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Students/Faculty News Stephen Lanzi May 05, 2022

John Kemp sits with his prosthetics resting on his lap, wearing a stylish blue suit, maroon pocket square, and white collared shirt. John KempLakeshore President and CEO John Kemp joined several other disability and employment leaders on April 21st for a panel on employment in the disability community.

Hosted by Inclusively and Georgetown University, panelists were from an array of backgrounds including academia, advocacy, business and nonprofit. The event featured discussion on topics including disclosure, accommodation, compensation and innovation.

Each of the panelists were initially asked to explain how they got involved in the disability community. Highlighting the depth of disability in society, every panelist had a different answer, ranging from developing a disability of their own to having a family member and having a mentor with a disability that motivated them to make the world a ore inclusive and accessible place. One of the panelists, Kenna Chic, described how she was inspired to get into advocacy through personal experiences with seeing discrimination against people with disabilities.

“It made me realize like why is it that we have these systems that aren’t actually helping people who really need them, and that led me to understand that perhaps it was because these systems were created by people who didn’t use them,” she said. “They were created by people who looked from the outside and thought perhaps this would be really helpful toward this disability environment, when in reality if we had people who were disabled designing these systems in the first place, it wouldn’t be perfect, but we would still have more support than what we’re getting now.”

One of the themes throughout the panel was the untapped potential that the disability community has in the workforce. Panelists from the business world further elaborated on how once a company develops a system for hiring, it typically becomes ingrained as their main, if not only, means of talent acquisition, which limits their representation.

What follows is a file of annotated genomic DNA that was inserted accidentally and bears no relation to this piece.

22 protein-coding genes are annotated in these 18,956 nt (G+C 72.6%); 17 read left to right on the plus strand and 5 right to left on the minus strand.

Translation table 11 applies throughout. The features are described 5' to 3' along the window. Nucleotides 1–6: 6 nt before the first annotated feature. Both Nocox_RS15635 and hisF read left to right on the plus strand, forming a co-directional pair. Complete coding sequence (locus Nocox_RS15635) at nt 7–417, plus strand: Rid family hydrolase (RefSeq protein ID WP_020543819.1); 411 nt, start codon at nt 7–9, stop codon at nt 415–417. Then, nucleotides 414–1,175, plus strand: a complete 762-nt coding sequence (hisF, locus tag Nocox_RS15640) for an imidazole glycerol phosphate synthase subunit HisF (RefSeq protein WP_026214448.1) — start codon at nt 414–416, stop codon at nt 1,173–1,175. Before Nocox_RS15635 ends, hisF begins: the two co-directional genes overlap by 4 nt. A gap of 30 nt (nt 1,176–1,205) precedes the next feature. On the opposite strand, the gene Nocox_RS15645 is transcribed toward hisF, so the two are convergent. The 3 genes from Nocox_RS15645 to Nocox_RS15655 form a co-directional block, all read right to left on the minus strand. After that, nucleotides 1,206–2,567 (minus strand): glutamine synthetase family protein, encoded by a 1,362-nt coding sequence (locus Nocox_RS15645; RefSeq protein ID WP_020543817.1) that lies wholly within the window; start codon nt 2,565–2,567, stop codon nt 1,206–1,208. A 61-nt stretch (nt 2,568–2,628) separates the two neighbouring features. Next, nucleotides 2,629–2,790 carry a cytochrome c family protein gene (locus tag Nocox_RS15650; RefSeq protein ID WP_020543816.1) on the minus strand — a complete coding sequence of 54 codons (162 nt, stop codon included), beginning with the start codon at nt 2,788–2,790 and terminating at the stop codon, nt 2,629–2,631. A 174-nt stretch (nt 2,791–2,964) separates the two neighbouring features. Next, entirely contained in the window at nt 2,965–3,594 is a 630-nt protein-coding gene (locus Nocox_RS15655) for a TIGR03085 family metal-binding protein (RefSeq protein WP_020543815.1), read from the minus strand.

Kemp discussed an emerging and concerning issue with hiring practices for people with disabilities. Companies with artificial intelligence are being contracted out to help in the hiring process, but in doing so, are biasing hires against people with disabilities. Kemp, who was a part of the formation of the Americans with Disabilities Act of 1990 and other legislation, said this is an illegal practice under the ADA, and the new phenomenon needs to be addressed.

“I think there’s a lot of discrimination going on, and I am really pretty offended by it,” Kemp said

Kemp’s long-time work with policy in the field and the wide age range of panelists led to a discussion about the progress that has been made juxtaposed with the incredible amount of work left to do.

“What I’ve noticed working in this space is that the goal has changed,” Chic said. “When there wasn’t any access or inclusion, the conversations activists were having were around, ‘Hey, we’re just as smart as you. We’re just like everyone else. We deserve to be here…’ A lot of it centered on assimilation because we had to. We had to fit into these corporate cultures even if it didn’t fit us because there was no other way we were going access to these opportunities. What I’ve seen in the past decade or so is that shift in the conversation of actually, ‘We are just as smart and capable as you are, but also we are people who are disabled, and we have needs, and accommodations are a right.”

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